Copyright is an issue you need to consider seriously when creating any online teaching materials. Changes were made to UK law on 1st June 2014 that affect the copying lecturers, researchers and students might do. Read our guidance about these new copyright exceptions.
The LSE has produced a Short Guide to Copyright for Staff [PDF]. There is also a series of Copyright Frequently asked Questions which you are advised to consult and Copyright Do's and Don't's for Moodle.
Although you are creating a course within Moodle, which is a closed environment for your students, you still need to consider carefully the resources you are using and take care not to infringe other people’s copyright. If you have any doubts about whether you need copyright for a particular item it is always best to check first.
The Library offer an Digitised readings (Epack) service for staff interested in obtaining scanned readings for use in Moodle. If you need to create a reading list in Moodle, our creating a reading list page holds all the information.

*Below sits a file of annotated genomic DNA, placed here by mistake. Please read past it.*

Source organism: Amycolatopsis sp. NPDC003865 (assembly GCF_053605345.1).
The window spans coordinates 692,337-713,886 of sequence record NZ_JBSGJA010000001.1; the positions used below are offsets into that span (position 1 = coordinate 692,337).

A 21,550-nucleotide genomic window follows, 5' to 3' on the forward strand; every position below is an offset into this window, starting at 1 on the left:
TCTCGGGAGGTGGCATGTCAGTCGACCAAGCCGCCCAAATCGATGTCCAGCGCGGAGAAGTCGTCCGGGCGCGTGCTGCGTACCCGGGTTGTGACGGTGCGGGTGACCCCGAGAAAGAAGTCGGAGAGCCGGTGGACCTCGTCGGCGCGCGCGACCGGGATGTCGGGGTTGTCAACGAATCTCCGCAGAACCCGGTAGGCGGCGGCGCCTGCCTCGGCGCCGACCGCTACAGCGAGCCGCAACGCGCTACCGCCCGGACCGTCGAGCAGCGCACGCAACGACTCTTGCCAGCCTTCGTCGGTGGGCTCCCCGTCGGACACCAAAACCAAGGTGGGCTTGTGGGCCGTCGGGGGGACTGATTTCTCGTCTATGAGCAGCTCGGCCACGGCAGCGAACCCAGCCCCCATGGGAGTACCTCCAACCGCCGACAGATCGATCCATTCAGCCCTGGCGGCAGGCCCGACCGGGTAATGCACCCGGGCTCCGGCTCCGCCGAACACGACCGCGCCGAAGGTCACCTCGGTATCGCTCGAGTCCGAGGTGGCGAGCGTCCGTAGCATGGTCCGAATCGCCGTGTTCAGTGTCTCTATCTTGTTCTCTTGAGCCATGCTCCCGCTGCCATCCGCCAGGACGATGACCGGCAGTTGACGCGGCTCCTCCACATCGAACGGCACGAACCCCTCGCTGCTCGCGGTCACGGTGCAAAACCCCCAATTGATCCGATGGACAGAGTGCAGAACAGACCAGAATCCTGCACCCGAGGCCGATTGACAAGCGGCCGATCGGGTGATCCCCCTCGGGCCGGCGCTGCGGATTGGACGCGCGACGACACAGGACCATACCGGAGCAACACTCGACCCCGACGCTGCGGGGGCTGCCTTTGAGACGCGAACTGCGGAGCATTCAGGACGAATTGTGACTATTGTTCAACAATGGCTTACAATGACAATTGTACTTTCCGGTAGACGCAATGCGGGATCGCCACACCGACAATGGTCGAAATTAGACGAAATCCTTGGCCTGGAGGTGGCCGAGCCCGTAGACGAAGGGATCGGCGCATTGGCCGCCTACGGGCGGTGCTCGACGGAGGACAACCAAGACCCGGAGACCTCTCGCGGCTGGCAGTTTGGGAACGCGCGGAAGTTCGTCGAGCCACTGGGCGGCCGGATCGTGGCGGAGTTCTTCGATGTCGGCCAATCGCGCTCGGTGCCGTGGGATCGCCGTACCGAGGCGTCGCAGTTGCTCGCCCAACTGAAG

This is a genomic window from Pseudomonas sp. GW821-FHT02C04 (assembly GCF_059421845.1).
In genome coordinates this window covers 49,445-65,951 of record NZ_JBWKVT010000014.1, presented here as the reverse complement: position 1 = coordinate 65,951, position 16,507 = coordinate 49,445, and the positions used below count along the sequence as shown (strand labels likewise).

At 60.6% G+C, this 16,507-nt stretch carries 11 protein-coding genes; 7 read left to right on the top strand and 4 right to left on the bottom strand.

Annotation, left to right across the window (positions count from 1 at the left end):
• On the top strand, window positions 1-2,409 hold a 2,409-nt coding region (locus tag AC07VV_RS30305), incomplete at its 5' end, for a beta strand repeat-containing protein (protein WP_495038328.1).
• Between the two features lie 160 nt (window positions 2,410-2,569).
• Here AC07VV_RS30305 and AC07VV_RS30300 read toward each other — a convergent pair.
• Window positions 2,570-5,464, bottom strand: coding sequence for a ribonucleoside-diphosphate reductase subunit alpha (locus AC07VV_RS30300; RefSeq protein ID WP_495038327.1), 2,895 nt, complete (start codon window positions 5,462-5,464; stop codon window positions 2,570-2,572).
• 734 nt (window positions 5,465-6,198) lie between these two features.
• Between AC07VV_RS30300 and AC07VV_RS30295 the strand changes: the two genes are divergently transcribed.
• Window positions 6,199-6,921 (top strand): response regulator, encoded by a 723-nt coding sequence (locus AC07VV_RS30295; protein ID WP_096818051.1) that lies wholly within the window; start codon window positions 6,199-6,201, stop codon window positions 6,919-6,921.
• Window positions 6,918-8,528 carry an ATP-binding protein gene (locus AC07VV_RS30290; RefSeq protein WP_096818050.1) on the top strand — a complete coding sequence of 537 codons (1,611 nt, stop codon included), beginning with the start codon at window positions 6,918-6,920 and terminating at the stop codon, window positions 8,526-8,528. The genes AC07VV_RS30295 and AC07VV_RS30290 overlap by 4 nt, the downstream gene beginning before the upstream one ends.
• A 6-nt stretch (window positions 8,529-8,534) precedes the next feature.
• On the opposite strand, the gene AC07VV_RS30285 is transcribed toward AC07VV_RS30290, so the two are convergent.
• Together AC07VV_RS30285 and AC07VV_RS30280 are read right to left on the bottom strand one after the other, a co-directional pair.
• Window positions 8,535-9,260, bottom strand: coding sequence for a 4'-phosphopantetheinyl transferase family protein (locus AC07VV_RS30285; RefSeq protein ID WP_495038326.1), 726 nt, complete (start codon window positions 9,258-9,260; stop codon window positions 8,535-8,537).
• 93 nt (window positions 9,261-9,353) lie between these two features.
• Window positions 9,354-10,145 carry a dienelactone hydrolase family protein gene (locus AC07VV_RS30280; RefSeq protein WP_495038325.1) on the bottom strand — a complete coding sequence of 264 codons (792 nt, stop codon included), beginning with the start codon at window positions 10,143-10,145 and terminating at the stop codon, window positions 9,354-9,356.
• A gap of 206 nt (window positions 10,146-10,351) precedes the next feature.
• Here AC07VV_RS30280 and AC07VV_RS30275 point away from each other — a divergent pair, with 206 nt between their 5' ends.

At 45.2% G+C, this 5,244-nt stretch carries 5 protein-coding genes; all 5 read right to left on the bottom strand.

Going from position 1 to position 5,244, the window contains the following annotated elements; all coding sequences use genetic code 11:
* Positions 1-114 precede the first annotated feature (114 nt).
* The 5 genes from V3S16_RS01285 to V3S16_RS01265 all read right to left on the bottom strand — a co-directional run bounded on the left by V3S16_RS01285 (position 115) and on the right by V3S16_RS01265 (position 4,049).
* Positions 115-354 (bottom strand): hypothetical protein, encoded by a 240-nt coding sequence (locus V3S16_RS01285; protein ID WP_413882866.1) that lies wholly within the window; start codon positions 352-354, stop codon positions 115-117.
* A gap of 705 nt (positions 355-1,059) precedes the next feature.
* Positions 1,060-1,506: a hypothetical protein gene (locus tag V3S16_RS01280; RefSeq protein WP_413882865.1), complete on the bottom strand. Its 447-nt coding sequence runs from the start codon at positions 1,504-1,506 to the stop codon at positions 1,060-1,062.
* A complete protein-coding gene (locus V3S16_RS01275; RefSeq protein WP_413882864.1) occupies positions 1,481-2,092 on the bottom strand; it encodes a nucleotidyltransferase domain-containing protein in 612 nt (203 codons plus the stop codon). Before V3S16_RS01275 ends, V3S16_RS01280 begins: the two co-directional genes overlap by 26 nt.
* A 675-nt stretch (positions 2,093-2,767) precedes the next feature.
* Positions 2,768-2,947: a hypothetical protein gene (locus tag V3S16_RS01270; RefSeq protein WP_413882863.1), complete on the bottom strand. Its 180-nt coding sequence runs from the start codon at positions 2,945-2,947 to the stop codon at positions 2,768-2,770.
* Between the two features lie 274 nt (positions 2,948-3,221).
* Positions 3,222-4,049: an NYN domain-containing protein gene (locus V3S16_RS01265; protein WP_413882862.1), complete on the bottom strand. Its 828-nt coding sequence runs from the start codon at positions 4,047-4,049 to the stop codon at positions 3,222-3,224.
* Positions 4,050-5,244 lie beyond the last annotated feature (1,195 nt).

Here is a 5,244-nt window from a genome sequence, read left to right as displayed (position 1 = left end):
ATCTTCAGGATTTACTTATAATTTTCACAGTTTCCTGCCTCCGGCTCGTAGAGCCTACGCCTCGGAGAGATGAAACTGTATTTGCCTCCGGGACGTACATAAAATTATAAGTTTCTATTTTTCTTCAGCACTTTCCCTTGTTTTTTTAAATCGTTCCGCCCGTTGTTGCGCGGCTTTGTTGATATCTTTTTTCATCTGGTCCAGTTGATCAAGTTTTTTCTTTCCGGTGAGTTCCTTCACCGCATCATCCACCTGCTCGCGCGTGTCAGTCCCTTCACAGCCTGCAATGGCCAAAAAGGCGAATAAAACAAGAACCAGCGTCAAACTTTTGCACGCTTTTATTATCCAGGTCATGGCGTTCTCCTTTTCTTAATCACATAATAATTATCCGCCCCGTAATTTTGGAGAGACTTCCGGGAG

Training and workshops
LTI offer face to face copyright training each term. See the Digital Literacy programme for details. We can also arrange one to one and small group briefings on copyright issues.
We have also developed an online course in Moodle on Copyright, the internet and teaching Online (Log in required).
Further copyright pages
If you have any questions and need further information please contact:
Jane Secker email@example.com
Copyright and Digital Literacy Advisor
Tel: 020 7955 6530
Listen to Jane talking about Copyright and E-learning on Youtube.
Full text of the Copyright, Designs and Patents Act 1988
Information about UK copyright law and other intellectual property rights (IPR) is available from the UK Intellectual Property Office.
JISC Digital Media produced a Guide to Copyright and Digital Images.
The information on this page is primarily intended for LSE staff. If you are reading this from outside LSE, please feel free to view our guidance, but we do not accept any responsibility for any decisions you make as a result of this. We strongly recommend that you seek copyright advice from within your own institution.